Although the bid was unsuccessful, in 1959 President Sukarno agreed to make Aceh a “special region”, a status which gave it increased autonomy, especially in the areas of religion and education. In practice, however, the autonomy was never implemented and many felt that the government had failed to follow through with its promise.

In 1976, a rebel movement seeking independence from Indonesia emerged in Aceh. The Aceh Freedom Movement (GAM) was poorly coordinated at its inception and lacked the resources needed for a successful rebellion and consequently, by 1979, had faded into the background. In 1989, GAM re-emerged and the central government responded forcefully. Aceh was declared an area of military operation (DOM), giving the military wide authority to destroy the movement.

By all accounts, throughout the 1990s, the Acehnese population was severely and violently repressed by the Indonesian military and numerous human rights abuses were committed. In 1998, following the resignation of President Suharto the DOM status was lifted. Although the military and all Indonesian presidents since Suharto have formally apologized for crimes committed by the military, the population remains highly disillusioned with the central government.

The province has been given greater autonomy in recent years in an attempt to stem the conflict. The 2004 Boxing Day tsunami and aftermath caused the GAM to lay down their weapons in favor of a political battle for further autonomy, since independence from Indonesia is politically seen as impossible, though the dreams persist.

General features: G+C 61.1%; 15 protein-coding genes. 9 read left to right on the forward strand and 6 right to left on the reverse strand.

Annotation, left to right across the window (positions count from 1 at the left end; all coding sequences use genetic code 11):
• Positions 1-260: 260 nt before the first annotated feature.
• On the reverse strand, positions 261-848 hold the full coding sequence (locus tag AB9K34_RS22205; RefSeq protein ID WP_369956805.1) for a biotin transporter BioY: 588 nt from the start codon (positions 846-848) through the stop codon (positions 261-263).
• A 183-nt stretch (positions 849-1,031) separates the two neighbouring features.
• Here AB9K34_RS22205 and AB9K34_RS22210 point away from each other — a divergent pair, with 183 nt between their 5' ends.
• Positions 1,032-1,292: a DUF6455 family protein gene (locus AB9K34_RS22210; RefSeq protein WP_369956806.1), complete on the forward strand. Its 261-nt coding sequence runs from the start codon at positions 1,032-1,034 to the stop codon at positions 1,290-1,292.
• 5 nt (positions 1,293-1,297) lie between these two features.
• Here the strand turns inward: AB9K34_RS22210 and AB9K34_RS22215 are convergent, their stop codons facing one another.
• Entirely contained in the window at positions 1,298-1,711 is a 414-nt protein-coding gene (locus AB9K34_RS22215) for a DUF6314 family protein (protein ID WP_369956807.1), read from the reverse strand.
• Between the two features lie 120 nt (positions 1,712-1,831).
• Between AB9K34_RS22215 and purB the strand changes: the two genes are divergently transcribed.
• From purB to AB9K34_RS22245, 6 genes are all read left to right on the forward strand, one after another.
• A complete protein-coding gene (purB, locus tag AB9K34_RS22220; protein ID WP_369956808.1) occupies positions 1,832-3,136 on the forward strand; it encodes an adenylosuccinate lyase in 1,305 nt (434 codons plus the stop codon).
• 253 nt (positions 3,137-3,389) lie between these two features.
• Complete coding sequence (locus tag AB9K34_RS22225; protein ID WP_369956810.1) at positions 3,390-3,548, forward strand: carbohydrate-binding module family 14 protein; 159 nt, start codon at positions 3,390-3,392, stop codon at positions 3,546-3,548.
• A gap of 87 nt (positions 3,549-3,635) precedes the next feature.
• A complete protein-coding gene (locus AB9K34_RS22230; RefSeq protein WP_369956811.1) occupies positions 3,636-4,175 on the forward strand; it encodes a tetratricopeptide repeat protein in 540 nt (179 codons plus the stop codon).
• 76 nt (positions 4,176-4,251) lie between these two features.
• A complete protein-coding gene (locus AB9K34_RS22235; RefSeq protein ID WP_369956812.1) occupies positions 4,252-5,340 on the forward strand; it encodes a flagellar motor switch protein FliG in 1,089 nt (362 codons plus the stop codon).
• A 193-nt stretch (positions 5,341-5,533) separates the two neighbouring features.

Sumatra is one of the most resource-rich islands in Indonesia, producing about 70% of the country’s income. Oil and natural gas are two of its most important exports and are found mainly in Aceh. Other resources include coal, gold, silver, rubber, pepper, coffee, tea, sugarcane, oil palms, tin, bauxite and tobacco. Key exports include timber, from Sumatra’s large forest regions, and plywood. In fertile areas, rice, corn and root crops are raised for domestic consumption. Fishing is an important industry in the coastal areas.

The Sumatran province of Aceh is Indonesia’s most important producer of natural gas, the biggest supplies of which are located at the P.T. Arun fields near the city of Lhokseumawe. The fields and the production facilities for transforming the gas into liquid natural gas (LNG) are owned jointly by ExxonMobil and the state oil company, Pertamina. The ExxonMobil facilities employ around 2,000 local workers.

[Text from:]

For Eco Tourism check out: